Due to economic, physiological and socio-cultural reasons, women may end up falling into energy poverty more easily than men. In light of recent alarming statistics, the thematic debate organised by the European Economic and Social Committee (EESC) urged the EU to adopt policies where gender is considered as a specific factor.
Energy poverty reflects gender inequality, affecting women more heavily than men, and the European Union can only fight this issue effectively by adopting a gender-aware approach in all its policies.
This is the main conclusion of the “Women in energy poverty” debate held by the EESC’s Section for Transport, Energy, Infrastructure and Information Society (TEN) in Brussels on 9 November 2022, following the European Parliament’s initiative on the European Gender Equality Week.
The statistics of women in energy poverty around the world are appalling. Today, given the start of the winter season and the rise in energy prices, the situation appears more pressing than ever, stated Baiba Miltoviča, the TEN section’s president.
Also warning about the seriousness of the issue, Maria Nikolopoulou, president of the EESC Equality Group, underlined:
Energy poverty is a structural problem. It is not only related to energy prices, but also to people’s income, affecting the most vulnerable people, who are mostly women.
Why women are at higher risk of being energy poor than men
Energy poverty makes the gender gap bigger and more serious worldwide; 1.3 billion people in developing countries live in poverty. Around 70% of these are women.
According to the latest research, women are more likely to fall into energy poverty as they are the main users and producers of household energy.
Katharina Habersbrunner, from Women Engage for a Common Future (WECF), explained that women and women-led households were disproportionally affected by energy poverty for a number of reasons: physiological (heat and cold sensitivity), health (mental, physical and social stress), economic (gender pay, care and pension gap, single parents) and socio-cultural issues (gender roles, care work, decision-making and representation).
Women are more likely to be responsible for housework and cooking activities requiring energy sources. MEP Lina Gálvez Muñoz, member of the Committee on Women’s Rights and Gender Equality (FEMM), believes that women’s tendency to assume care responsibilities and their precarious participation in the labour market are likely to bring about both income and time poverty because women generally have little time to look for information about support services.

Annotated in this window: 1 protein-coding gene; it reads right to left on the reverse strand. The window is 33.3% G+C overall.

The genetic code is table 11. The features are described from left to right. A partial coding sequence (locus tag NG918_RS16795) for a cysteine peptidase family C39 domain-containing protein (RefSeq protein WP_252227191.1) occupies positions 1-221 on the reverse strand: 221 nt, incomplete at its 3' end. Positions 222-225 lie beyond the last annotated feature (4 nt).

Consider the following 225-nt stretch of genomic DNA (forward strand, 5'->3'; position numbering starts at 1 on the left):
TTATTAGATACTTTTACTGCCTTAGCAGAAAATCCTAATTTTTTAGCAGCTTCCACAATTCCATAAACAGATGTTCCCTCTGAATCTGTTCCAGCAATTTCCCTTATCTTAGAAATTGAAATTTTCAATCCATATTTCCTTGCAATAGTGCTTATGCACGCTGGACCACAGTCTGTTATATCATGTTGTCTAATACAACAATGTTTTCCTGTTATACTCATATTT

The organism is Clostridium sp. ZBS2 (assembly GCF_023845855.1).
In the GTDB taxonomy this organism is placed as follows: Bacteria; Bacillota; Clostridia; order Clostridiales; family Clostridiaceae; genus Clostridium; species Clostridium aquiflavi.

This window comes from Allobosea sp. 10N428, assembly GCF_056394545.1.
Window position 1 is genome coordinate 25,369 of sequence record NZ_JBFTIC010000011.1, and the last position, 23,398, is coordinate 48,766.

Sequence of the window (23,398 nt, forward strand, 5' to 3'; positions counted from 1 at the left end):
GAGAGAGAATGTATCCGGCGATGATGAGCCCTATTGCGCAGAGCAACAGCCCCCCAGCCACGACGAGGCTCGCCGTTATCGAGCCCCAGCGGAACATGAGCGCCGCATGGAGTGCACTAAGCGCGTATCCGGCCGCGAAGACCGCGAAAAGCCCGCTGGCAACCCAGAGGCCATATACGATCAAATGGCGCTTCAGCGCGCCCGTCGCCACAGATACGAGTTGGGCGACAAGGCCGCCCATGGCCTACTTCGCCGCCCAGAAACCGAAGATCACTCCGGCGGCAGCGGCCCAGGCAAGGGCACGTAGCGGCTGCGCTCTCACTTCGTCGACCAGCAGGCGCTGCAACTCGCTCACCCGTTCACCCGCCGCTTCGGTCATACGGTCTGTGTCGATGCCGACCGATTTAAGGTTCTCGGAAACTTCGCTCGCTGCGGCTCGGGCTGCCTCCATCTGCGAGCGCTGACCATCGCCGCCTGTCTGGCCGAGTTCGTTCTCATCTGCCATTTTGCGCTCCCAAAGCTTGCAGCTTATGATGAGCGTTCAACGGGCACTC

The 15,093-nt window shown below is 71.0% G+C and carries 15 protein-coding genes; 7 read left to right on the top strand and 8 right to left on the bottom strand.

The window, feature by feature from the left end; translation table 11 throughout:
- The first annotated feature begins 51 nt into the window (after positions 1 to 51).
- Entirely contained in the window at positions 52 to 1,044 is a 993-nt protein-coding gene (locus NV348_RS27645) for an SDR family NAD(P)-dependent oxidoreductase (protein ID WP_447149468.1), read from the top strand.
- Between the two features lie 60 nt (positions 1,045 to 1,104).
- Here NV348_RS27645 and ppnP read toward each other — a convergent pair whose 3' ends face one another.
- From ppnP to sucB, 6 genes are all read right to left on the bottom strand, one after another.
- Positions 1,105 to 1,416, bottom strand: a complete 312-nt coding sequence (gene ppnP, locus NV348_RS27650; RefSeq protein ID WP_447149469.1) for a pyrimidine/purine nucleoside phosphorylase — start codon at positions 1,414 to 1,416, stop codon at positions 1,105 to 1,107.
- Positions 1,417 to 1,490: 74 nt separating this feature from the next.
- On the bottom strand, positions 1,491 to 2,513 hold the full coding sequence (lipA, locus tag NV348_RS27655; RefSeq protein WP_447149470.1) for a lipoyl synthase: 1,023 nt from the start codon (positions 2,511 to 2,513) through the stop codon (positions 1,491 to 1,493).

Gender should be a key factor in EU policymaking
In the European Union, there are limited data available on the impact of energy poverty on men and women.
In 2016, the European Parliament adopted a specific resolution on access to energy, calling for gender‑sensitive energy policies and focusing on women with particular needs. Unfortunately, this call for action was largely ignored.
As a result, only a few Member States have adopted definitions and indicators, but they do not usually consider gender.
However, there are statistics confirming that women are more affected by energy poverty than men. A study carried out in Barcelona in 2016 showed that 70% of social service subsidies to combat energy poverty were granted to women.
Single mothers are a particular target. The risk of energy poverty is higher in single-parent families and 80% of them are made up of women.
Older women are also more likely to become energy poor due to a higher life expectancy and lower pensions than men.
There is no doubt that women are the first to suffer from public budget cuts at local level, for example dimmed street lights and reduced public transport, as they are the most frequent users of these services, said Kata Tüttő, Deputy Mayor of Budapest and member of the European Committee of the Regions.
Transport and mobility poverty are two other aspects of the same coin, stressed Ana Sanz Fernández from the Polytechnic University of Madrid, who outlined the feminisation of energy poverty in the city of Madrid, where almost 23% of households are at risk.
The TEN section will now put together all these contributions and turn them into concrete civil society proposals to help tackle energy poverty through a gender lens. The issue will be further discussed at the next EESC energy poverty conference, which will take place in July 2023.